Former FT.com news editor Liisa Rohumaa makes a very interesting contribution to the multimedia debate on journalism.co.uk. It identifies the changes in the industry without making some of the vast generalisations often associated with this discussion.
I’m not sure, though, whether this all adds up to “reinventing” journalism or journalists. And I think it misses mention of two factors which distort the debate.
Telling the story
I agree that it’s not good enough to say “Never mind the multimedia, it’s about the story”, but it shouldn’t be forgotten that the story is what it is all about. The challenge is to master the new ways of delivering stories while at the same time preserving the skills of finding and following up those stories.
This isn’t a reinvention, more a recognition that journalists have to adjust to a changing world – just like real people! What’s different about journalism is the amount of change that has affected the industry in a relatively short time. It’s the rate of change which has left many people reeling, not the nature of it. And this change is, in turn, changing readership habits.
Much of the technological change makes it possible to do the things many of us have wanted for years – interaction with readers, better and more instant feedback on whether stories have worked, the ability to cover different angles of the same story by using multiple media platforms, the opening up of information to a wider base to name but a few.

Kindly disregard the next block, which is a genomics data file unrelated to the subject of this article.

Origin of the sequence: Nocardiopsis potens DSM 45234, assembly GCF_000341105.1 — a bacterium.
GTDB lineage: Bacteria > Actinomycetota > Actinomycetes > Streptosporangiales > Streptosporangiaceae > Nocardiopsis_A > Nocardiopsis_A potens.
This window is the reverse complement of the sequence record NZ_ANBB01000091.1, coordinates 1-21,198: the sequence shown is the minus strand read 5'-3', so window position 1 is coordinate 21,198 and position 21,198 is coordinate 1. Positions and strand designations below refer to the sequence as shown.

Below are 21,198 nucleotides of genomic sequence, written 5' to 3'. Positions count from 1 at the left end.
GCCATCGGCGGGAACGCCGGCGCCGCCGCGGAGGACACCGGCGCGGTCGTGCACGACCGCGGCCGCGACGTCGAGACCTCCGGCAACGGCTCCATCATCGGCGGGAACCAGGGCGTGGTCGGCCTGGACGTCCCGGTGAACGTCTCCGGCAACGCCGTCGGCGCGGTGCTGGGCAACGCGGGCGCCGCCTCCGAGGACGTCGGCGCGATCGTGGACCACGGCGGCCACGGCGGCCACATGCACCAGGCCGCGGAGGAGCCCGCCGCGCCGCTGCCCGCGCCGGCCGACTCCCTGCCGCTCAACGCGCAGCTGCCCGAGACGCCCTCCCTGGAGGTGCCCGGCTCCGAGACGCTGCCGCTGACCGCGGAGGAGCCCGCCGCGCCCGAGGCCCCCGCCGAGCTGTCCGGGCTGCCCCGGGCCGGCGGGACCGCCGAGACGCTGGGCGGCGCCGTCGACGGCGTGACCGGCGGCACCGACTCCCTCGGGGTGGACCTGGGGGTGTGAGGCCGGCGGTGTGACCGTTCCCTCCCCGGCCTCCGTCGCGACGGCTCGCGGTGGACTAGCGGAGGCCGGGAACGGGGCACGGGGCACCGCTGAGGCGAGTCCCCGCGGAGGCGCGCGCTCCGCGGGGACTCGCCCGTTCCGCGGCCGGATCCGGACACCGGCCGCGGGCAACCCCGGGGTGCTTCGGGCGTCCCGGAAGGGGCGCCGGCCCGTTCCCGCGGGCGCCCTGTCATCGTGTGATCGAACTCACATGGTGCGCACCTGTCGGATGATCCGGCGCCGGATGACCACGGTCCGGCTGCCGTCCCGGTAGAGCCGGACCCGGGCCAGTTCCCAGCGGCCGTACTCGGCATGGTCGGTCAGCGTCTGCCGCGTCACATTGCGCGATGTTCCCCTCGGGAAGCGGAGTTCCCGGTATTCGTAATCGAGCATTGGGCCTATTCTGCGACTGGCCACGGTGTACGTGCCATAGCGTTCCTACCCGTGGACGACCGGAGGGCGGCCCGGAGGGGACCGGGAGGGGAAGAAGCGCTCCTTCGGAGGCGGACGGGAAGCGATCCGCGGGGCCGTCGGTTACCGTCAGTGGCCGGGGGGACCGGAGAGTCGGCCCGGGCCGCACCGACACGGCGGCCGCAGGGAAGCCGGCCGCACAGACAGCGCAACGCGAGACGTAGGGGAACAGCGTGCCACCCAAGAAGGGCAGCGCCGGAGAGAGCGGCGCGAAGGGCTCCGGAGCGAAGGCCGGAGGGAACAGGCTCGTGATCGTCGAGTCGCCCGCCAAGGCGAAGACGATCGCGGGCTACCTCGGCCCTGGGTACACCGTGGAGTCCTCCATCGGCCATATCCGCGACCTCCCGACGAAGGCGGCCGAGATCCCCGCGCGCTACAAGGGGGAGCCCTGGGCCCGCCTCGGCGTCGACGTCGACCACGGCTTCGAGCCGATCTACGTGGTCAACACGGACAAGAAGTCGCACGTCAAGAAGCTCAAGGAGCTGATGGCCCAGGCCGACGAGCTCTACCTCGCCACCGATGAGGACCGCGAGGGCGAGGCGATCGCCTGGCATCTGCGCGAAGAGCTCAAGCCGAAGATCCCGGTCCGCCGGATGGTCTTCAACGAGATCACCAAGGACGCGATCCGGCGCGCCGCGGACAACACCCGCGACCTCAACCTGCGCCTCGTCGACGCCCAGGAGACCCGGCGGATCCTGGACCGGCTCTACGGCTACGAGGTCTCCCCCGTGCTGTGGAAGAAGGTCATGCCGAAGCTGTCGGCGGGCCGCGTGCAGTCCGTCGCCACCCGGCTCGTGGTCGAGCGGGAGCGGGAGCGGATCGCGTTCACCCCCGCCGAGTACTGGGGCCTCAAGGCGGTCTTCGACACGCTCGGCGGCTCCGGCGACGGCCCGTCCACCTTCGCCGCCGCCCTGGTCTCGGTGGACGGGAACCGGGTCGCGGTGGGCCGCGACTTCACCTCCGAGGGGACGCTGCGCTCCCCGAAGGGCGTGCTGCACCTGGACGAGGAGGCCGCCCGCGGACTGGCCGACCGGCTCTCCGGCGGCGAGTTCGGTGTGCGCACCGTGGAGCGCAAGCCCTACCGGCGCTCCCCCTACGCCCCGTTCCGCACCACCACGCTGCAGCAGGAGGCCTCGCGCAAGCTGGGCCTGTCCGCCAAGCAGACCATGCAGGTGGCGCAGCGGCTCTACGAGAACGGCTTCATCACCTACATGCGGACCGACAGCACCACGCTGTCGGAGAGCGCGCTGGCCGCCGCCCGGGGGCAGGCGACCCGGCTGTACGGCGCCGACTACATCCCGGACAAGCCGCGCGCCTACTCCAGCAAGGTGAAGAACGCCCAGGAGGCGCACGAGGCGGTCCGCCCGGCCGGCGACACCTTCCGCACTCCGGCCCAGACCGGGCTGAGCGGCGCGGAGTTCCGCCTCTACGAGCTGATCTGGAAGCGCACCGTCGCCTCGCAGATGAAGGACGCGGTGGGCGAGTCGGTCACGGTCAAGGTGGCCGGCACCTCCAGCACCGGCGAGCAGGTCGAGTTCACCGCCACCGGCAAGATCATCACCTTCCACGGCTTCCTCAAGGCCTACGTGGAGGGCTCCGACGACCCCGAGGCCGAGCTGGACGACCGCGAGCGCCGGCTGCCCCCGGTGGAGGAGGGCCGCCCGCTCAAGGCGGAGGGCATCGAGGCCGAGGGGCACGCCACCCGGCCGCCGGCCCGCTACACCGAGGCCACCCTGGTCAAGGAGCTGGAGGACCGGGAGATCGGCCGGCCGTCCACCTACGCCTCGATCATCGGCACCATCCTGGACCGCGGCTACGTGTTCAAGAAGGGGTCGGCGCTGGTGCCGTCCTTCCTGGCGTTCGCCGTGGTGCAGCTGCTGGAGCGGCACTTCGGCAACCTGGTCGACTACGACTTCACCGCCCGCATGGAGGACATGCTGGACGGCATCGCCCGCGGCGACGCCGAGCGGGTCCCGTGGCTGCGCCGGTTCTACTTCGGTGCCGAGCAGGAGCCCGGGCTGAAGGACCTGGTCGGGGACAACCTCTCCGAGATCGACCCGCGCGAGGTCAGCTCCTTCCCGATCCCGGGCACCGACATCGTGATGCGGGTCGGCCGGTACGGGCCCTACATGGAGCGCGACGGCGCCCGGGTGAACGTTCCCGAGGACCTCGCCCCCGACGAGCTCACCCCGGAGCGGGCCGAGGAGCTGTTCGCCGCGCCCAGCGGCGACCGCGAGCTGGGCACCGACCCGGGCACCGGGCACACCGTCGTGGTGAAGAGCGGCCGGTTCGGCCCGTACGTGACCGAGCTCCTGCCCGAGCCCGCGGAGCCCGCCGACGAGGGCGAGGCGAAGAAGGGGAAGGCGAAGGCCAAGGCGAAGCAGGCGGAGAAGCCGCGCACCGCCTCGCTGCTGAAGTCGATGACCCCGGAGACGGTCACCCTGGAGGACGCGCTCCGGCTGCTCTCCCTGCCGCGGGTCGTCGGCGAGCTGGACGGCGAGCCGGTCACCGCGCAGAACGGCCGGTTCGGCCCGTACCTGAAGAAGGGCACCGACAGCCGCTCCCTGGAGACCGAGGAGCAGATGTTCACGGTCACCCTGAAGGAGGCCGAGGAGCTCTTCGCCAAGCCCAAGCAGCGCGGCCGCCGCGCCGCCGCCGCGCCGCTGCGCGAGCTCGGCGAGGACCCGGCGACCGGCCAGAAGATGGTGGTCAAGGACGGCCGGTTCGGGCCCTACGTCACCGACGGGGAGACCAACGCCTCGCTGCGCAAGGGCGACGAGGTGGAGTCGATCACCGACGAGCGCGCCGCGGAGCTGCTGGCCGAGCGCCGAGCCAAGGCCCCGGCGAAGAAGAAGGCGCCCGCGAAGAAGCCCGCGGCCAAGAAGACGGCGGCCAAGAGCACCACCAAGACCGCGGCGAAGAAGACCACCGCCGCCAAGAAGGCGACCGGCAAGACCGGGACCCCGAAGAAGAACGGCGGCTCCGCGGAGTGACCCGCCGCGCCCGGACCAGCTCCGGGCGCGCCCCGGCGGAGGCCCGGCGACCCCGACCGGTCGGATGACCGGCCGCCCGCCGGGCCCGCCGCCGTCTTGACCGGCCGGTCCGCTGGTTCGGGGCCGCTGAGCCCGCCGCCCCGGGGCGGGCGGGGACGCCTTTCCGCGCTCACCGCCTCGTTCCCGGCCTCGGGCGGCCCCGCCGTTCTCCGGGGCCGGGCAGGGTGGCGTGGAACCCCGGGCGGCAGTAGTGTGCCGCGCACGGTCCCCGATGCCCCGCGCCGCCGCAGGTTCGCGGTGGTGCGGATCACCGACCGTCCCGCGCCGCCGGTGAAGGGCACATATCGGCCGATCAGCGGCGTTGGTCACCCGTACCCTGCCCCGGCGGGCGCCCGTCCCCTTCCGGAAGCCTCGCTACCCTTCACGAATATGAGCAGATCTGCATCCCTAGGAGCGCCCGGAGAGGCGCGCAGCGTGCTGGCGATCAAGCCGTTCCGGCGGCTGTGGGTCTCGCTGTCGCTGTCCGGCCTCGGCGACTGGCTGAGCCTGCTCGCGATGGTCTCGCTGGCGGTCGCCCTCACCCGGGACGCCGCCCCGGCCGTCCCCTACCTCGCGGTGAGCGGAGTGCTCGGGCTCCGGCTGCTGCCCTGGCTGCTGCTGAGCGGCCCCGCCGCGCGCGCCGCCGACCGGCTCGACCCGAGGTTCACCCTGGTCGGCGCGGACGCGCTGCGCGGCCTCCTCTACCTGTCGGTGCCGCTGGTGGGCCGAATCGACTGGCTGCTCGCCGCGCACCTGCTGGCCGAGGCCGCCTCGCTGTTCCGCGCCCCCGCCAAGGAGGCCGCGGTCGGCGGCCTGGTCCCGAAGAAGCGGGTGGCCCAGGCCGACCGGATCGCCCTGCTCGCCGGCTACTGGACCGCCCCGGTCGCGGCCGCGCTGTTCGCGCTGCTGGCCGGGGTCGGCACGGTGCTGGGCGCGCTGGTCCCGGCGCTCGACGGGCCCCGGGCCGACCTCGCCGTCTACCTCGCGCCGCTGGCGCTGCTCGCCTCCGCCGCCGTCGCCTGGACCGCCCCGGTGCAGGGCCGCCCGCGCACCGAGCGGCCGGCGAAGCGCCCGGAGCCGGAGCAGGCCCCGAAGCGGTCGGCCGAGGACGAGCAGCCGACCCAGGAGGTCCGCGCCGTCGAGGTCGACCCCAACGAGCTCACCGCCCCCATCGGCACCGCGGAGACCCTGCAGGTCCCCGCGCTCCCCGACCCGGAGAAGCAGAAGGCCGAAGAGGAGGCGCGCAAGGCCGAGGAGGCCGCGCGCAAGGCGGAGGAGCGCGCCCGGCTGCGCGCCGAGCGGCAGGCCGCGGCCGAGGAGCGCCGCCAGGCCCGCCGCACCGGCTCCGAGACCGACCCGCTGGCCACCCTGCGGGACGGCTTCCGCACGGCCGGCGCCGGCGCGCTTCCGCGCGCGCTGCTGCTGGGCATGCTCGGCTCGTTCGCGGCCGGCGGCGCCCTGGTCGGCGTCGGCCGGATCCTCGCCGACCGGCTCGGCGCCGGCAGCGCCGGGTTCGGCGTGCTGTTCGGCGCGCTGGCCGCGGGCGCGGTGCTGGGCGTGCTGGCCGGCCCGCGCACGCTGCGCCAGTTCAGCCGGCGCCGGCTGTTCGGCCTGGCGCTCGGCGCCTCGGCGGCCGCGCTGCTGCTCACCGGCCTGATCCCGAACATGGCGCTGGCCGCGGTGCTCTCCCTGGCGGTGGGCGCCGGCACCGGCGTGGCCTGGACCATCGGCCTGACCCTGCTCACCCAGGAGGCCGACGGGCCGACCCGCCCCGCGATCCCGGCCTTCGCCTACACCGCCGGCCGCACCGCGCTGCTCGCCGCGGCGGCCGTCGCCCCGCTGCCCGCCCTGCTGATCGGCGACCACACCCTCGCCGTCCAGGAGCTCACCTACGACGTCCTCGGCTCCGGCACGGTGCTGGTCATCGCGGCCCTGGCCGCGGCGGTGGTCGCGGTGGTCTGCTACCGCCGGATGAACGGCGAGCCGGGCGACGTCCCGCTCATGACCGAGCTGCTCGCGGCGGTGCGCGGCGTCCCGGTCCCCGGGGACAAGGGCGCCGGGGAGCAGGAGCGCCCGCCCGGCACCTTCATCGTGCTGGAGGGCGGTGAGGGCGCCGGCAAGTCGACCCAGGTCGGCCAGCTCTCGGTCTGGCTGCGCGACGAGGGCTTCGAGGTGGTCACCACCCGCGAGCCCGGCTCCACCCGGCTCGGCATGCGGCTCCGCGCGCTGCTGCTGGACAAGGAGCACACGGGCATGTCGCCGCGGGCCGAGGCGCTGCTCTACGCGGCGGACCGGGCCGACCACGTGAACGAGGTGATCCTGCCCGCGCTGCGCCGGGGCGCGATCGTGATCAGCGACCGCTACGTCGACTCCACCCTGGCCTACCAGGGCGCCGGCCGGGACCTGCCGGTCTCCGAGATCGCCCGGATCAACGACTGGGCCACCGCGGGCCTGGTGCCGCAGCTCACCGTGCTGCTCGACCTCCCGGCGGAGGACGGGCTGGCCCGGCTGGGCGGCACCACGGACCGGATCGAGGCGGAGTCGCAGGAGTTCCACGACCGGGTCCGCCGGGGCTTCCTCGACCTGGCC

Those two factors
I mentioned two factors which distort the debate. One is the innate conservatism of the trade – journalists like their traditions and many don’t respond well to the idea that they might have to change what they’ve been doing. The other, far more important distortion, is that fact the changing technologies are being used primarily by employers to drive down costs. This, in turn, fuels the trade’s innate conservatism as journalists see – in many cases quite rightly – a cost-cutting exercise spun as a professional advance.
Now, I’m not arguing cost is not important, but it has to be looked at as part of the bigger picture. Content can be delivered more cheaply than ever before, but unless that content has a certain quality that readers can recognise, it’s not going to provide any long-term benefit. This isn’t an elitist argument, just a recognition that readers go to trusted sources.
Not better, but different
It’s also important for journalists to push why the differences between journalism and simply communicating are important. At its best, good journalism can uncover stories, bring power to account, influence opinion and open up minds. It can do so if it is properly resourced, if it carries authority drawn from a recognisable methodology, and if it is delivered effectively.
As I’ve argued many times before on this blog, we need at least as much focus on what we deliver as the way we deliver it. To do so, we need to be sure media organisations are putting quality first.